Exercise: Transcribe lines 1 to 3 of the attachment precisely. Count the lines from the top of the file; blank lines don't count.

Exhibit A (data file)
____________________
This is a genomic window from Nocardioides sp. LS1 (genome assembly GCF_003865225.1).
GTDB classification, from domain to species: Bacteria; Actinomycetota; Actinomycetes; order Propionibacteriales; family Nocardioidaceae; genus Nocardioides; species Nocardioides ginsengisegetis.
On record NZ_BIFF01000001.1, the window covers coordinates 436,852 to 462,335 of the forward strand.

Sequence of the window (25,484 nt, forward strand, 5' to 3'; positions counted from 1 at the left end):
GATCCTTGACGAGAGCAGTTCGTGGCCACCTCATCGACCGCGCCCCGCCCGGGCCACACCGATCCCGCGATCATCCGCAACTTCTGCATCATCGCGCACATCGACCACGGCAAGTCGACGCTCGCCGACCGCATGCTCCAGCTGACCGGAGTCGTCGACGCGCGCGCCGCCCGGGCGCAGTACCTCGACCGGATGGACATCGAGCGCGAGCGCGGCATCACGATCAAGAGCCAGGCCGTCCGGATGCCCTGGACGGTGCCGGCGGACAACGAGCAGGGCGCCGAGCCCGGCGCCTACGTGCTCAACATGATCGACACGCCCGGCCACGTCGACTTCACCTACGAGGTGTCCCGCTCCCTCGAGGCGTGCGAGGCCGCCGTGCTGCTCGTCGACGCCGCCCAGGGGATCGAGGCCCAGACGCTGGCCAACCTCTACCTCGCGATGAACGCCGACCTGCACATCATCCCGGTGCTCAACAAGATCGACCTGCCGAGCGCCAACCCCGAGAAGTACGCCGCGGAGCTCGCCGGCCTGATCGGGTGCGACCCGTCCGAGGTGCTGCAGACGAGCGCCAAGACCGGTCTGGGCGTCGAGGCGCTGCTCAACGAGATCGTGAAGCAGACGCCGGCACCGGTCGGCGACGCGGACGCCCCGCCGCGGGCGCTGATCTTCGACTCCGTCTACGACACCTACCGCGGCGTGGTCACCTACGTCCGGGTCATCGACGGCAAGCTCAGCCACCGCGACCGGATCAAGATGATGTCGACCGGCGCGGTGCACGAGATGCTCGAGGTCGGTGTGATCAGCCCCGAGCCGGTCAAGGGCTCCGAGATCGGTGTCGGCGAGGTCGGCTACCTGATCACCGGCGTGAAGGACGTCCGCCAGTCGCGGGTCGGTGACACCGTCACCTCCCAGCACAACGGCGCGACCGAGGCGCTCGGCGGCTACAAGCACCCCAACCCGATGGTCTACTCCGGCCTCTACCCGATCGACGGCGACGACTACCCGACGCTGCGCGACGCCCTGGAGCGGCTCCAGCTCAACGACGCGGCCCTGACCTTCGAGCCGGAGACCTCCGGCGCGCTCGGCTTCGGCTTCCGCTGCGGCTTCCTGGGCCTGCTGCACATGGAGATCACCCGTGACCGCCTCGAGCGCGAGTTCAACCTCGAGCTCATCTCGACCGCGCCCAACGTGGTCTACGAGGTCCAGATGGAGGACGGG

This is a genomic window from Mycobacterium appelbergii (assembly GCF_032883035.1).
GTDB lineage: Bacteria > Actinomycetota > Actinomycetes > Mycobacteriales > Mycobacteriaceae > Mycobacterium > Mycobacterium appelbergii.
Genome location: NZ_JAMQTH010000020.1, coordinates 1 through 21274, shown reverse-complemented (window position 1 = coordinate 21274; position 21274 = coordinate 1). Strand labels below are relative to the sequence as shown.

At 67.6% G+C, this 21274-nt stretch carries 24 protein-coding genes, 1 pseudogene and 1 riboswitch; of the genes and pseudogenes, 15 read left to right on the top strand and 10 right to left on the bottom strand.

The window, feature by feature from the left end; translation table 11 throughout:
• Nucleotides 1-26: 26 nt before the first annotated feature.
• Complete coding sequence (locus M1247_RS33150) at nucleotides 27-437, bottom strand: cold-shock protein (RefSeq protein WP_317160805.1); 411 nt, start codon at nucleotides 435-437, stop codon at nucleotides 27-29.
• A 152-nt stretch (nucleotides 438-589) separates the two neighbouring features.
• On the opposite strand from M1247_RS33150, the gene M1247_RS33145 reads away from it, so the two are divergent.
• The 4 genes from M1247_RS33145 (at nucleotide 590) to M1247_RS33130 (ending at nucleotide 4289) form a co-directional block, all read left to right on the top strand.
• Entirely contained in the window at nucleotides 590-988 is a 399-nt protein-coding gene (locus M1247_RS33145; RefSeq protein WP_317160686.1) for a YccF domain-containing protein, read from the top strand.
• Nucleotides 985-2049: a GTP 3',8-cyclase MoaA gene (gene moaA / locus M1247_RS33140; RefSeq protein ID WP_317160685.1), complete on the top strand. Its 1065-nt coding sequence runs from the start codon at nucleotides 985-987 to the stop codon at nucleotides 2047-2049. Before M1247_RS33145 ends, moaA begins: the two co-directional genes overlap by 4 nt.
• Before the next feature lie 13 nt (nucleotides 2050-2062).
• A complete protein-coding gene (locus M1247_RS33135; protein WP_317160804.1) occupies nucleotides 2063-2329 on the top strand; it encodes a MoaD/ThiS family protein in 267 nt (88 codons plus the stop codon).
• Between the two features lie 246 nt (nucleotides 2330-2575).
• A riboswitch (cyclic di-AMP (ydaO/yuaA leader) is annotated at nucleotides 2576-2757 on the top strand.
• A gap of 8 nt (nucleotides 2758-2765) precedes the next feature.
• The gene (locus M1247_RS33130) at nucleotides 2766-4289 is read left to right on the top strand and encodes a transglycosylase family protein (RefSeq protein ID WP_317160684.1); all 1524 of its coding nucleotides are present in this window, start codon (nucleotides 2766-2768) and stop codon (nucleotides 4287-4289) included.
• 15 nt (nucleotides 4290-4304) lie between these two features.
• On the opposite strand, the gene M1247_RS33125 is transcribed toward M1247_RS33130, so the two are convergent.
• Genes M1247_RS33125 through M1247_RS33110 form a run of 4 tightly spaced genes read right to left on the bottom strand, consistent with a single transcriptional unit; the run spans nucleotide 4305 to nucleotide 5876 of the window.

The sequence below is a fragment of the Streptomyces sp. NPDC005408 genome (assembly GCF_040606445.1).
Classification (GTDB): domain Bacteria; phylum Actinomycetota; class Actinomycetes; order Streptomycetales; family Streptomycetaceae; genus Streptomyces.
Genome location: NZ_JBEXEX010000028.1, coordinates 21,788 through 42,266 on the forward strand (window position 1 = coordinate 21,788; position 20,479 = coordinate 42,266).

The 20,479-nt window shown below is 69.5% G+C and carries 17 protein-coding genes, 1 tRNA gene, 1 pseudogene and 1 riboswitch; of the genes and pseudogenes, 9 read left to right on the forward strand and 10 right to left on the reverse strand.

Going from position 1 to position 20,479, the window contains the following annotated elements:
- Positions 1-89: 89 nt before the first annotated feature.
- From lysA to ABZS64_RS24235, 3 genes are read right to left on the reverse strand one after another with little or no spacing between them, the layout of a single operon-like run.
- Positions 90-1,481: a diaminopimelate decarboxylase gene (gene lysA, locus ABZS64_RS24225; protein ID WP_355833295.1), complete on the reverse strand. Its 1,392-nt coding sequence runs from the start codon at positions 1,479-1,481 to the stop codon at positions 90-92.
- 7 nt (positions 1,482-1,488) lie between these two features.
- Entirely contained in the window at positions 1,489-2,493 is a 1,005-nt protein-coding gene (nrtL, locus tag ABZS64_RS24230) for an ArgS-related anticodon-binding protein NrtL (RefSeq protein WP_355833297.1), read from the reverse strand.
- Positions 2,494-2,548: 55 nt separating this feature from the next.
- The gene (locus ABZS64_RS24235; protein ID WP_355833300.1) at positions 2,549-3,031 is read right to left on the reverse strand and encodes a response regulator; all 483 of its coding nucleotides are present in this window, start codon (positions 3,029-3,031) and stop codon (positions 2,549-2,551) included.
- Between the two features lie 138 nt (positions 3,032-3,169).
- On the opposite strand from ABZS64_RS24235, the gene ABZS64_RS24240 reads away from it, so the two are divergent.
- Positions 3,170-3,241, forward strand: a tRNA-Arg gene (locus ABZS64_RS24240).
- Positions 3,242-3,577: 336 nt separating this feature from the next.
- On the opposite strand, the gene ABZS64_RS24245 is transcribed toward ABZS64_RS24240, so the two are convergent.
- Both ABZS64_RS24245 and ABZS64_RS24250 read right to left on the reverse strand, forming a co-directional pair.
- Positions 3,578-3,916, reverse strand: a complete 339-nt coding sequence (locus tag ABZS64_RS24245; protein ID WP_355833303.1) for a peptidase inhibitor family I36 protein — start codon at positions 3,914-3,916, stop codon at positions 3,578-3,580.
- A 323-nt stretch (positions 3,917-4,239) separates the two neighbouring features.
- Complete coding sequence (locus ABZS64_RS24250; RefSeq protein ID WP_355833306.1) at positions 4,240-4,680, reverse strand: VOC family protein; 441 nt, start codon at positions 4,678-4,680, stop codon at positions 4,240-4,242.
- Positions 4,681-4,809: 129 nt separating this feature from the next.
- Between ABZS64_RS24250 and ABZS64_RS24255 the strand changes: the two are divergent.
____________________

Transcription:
This is a genomic window from Nocardioides sp. LS1 (genome assembly GCF_003865225.1).
GTDB classification, from domain to species: Bacteria; Actinomycetota; Actinomycetes; order Propionibacteriales; family Nocardioidaceae; genus Nocardioides; species Nocardioides ginsengisegetis.
On record NZ_BIFF01000001.1, the window covers coordinates 436,852 to 462,335 of the forward strand.